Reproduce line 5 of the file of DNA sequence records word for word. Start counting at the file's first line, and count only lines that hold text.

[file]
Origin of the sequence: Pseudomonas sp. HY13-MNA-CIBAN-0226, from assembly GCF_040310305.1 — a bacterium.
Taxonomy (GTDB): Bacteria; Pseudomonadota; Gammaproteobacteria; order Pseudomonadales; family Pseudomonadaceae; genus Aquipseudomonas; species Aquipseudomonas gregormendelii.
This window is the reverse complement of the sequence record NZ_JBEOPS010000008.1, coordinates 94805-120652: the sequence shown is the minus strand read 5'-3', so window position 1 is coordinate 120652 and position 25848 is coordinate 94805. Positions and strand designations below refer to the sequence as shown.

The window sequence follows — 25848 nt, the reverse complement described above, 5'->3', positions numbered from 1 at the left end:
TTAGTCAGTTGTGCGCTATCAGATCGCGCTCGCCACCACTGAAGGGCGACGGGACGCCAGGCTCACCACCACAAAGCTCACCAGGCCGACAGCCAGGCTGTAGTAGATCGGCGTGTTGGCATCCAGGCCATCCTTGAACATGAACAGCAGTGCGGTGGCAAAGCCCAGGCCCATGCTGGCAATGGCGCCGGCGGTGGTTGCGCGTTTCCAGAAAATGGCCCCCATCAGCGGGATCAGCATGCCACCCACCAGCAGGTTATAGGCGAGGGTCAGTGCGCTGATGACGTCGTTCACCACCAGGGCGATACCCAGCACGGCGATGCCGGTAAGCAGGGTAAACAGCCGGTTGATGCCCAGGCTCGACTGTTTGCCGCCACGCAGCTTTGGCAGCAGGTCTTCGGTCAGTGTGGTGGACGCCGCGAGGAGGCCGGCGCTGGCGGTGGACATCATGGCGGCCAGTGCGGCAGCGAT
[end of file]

TTAGTCAGTTGTGCGCTATCAGATCGCGCTCGCCACCACTGAAGGGCGACGGGACGCCAGGCTCACCACCACAAAGCTCACCAGGCCGACAGCCAGGCTGTAGTAGATCGGCGTGTTGGCATCCAGGCCATCCTTGAACATGAACAGCAGTGCGGTGGCAAAGCCCAGGCCCATGCTGGCAATGGCGCCGGCGGTGGTTGCGCGTTTCCAGAAAATGGCCCCCATCAGCGGGATCAGCATGCCACCCACCAGCAGGTTATAGGCGAGGGTCAGTGCGCTGATGACGTCGTTCACCACCAGGGCGATACCCAGCACGGCGATGCCGGTAAGCAGGGTAAACAGCCGGTTGATGCCCAGGCTCGACTGTTTGCCGCCACGCAGCTTTGGCAGCAGGTCTTCGGTCAGTGTGGTGGACGCCGCGAGGAGGCCGGCGCTGGCGGTGGACATCATGGCGGCCAGTGCGGCAGCGAT